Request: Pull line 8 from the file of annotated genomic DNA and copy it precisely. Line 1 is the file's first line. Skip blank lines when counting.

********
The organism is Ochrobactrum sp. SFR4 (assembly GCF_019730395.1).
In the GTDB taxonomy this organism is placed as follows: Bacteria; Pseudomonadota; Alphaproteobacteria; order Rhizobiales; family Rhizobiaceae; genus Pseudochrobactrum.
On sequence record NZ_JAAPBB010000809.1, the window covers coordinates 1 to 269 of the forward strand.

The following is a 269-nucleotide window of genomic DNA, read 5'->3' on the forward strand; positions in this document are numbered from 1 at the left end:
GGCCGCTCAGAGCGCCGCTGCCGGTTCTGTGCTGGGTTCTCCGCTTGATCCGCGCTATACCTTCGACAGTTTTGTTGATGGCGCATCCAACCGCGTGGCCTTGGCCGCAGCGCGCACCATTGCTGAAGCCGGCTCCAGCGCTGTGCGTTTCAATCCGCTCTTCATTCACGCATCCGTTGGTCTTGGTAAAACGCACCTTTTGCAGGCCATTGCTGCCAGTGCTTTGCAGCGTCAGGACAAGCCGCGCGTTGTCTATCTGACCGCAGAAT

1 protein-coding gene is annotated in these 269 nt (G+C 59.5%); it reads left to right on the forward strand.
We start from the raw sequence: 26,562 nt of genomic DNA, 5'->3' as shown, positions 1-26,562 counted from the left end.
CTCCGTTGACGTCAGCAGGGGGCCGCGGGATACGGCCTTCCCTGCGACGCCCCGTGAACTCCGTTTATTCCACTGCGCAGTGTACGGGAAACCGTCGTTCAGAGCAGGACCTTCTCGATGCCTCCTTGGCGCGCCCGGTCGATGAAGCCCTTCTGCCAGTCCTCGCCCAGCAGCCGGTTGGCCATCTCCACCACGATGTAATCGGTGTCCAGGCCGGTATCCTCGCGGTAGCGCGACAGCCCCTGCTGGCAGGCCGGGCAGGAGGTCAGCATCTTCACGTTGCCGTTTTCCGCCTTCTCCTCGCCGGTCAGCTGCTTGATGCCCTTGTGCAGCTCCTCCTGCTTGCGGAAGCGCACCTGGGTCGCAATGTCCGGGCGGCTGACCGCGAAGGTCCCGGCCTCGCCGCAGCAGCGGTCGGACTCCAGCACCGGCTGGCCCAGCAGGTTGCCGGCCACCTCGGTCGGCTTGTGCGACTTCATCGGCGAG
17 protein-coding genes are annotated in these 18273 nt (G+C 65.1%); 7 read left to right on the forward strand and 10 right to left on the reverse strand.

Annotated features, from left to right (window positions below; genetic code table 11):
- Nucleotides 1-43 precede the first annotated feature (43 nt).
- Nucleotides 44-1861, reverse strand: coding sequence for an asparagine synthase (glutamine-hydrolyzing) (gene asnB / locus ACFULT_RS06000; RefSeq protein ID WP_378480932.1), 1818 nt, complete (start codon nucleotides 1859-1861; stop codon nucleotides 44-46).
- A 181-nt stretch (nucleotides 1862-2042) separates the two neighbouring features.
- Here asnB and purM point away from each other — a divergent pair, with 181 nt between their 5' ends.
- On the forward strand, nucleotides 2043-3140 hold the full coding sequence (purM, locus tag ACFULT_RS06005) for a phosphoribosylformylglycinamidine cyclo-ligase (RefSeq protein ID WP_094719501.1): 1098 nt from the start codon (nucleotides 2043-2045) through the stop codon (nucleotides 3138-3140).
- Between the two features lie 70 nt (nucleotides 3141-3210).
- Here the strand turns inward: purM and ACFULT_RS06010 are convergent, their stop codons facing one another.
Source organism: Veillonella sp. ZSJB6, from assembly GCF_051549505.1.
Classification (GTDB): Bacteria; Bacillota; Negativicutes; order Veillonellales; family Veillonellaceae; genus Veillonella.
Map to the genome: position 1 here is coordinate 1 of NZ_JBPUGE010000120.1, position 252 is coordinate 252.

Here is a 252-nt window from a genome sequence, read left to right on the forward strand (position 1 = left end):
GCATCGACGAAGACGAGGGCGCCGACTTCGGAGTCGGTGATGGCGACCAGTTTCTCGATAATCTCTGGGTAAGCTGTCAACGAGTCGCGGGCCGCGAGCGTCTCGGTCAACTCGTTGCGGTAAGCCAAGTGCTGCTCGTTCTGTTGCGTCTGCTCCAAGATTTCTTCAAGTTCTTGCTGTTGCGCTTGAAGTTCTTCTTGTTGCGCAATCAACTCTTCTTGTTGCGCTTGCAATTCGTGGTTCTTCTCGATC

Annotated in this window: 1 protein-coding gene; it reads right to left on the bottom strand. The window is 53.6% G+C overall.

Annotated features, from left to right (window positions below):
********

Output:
CTCCGTTGACGTCAGCAGGGGGCCGCGGGATACGGCCTTCCCTGCGACGCCCCGTGAACTCCGTTTATTCCACTGCGCAGTGTACGGGAAACCGTCGTTCAGAGCAGGACCTTCTCGATGCCTCCTTGGCGCGCCCGGTCGATGAAGCCCTTCTGCCAGTCCTCGCCCAGCAGCCGGTTGGCCATCTCCACCACGATGTAATCGGTGTCCAGGCCGGTATCCTCGCGGTAGCGCGACAGCCCCTGCTGGCAGGCCGGGCAGGAGGTCAGCATCTTCACGTTGCCGTTTTCCGCCTTCTCCTCGCCGGTCAGCTGCTTGATGCCCTTGTGCAGCTCCTCCTGCTTGCGGAAGCGCACCTGGGTCGCAATGTCCGGGCGGCTGACCGCGAAGGTCCCGGCCTCGCCGCAGCAGCGGTCGGACTCCAGCACCGGCTGGCCCAGCAGGTTGCCGGCCACCTCGGTCGGCTTGTGCGACTTCATCGGCGAG